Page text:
How Therapy Fosters Courage


You came to the therapy session. Courage was required. You admitted things were too messy, desperate, painful. A brave step was needed. Despite hesitation you took the road less traveled.

The therapist was not a monster. He invited you into his office. Your courage was reinforced.

Now you find he hears your words, watches without blinking. The attention is encouraging. Few ever took you seriously, showed patience, gave you their time — listened with quiet intensity.

You discover the contact has value — the relationship is worth something. Again, the effort didn’t meet with the disaster you expect as a matter of routine. The reinforcement makes future risks more likely. You begin to wonder if perhaps you previously fulfilled some of your own dire prophecies.

The counselor is reliable. At first you think he is a unique example of dependability in an undependable world. What luck! Later you recognize the truth: others as good, or close to it, might exist if only you raise your eyes to look. An intrepid search begins for those who are also decent and caring.

Issues too deep for words are exposed in session. You surprise yourself with your openness. Your vow never to make yourself vulnerable again is set aside. Courage grows.

Perhaps you begin to recognize grit is not always a matter of physical bravery. Indeed, you identify its presence when you look in the mirror. Especially if you face your short comings in the reflection. Change takes more bravery than what is demonstrated on the football field. Your moral muscle increases in size. Your heart becomes toned. You develop something called “therapeutic integrity:” to stick with treatment despite the punishment it inflicts. Your head is held higher. Avoidance is less often your first choice.

Yes, the rose of life is full of thorns, but the scent and beauty are worth an occasional prick. Your bravery makes this revelation possible. You learn to survive such pricks and avoid them when you can. Especially the human kind.

You voice strong opinions to your counselor and the world does not end. He applauds the growth to which he is witness. You begin to internalize his approval and the strength in you he identifies. More and more you come to lead the process — more evidence of therapeutic integrity.

The things you never thought possible — the behaviors others could enact but you didn’t — are done. You explain this not by some sort of therapeutic magic, but by the virtuous qualities inside you of which you had no awareness.

More chances are taken. You learn to say no, to travel alone, speak your mind, grieve, enjoy a restaurant dinner solo, date again (or perhaps, for the first time), recognize the toxic takers, act in spite of fear, dust yourself off when you’re down and come back for more. Your pulse quickens not with fear, but a lust for life.

Your intrepidity manifests itself in “baby steps” at first. Later they are well-placed strides. Eventually you run with joy, recognizing life is in the running, not always the winning of the race. You have discovered you can “take a licking and keep on ticking.” The scars you were ashamed of become badges of honor. The lines in your face are earned. They enhance your beauty to those who recognize the richness in you, not just your sausage casing.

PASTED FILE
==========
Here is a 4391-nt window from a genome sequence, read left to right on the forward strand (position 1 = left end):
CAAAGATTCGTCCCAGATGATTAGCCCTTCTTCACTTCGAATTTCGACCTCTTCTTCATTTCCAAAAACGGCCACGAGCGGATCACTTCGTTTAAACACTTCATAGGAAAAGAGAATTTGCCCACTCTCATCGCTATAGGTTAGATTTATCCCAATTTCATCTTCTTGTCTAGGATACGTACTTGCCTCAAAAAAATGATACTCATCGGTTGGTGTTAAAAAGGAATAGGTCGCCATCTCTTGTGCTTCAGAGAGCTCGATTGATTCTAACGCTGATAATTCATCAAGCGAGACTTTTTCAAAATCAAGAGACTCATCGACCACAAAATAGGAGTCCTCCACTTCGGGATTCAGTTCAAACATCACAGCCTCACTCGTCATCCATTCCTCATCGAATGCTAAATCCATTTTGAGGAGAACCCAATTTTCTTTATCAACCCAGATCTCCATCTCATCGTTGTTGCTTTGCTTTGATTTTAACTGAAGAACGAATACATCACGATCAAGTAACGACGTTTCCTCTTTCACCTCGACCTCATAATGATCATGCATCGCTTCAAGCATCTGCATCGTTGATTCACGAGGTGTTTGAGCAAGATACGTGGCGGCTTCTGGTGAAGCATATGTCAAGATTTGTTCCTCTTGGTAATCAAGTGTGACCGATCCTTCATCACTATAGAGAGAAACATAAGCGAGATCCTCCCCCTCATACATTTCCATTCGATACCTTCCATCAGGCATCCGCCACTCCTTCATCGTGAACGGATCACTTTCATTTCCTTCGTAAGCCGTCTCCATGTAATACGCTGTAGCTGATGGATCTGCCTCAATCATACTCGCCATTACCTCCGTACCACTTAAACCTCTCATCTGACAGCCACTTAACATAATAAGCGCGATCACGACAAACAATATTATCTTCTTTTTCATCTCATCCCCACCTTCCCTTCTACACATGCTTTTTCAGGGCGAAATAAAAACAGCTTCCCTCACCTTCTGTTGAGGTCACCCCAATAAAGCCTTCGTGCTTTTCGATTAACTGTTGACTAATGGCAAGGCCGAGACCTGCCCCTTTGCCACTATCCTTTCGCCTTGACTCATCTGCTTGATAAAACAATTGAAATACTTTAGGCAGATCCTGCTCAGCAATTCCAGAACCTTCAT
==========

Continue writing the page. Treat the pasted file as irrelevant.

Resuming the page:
Lord Byron wrote in Prometheus Unbound:

To suffer woes which Hope thinks infinite;
To forgive wrongs darker than death or night;
To defy Power, which seems omnipotent;
To love, and bear; to hope till Hope creates
From its own wreck the thing it contemplates;
Neither to change nor falter nor repent;
This, like thy glory, Titan, is to be
Good, great and joyous, beautiful and free;
This is alone Life, Joy, Empire and Victory.

“Good, great and joyous, beautiful and free …”

Blame and lament are past. Fear is no longer a constant companion.

You are your own self, the maker of your life in so far as we are ever able. Take up your chisel and approach the marble — create the art that is your life.

You’ve learned the sculptor’s hand is never finished with you; and that fate is but one sculptor.

You are the other.

Courage made it possible.

13 thoughts on “How Therapy Fosters Courage

  1. Hi Gerald this post is a good reminder for me of how much I have accomplished. At the moment I seem to have forgotten that as I’m in the third week of a four week break that my therapist is having at the moment. The last few days its like I’ve buckled and lost that courage and just want to curl up in a ball and hide from the world until he comes back. I don’t know why that happens, probably there is still more work to be done yet, but for now your post is a good reminder that my courage is in me, not my therapist, and that i can access it now without waiting until he comes back. Your posts continue to give me so much reassurance as I travel my therapeutic journey, thank you very much for them.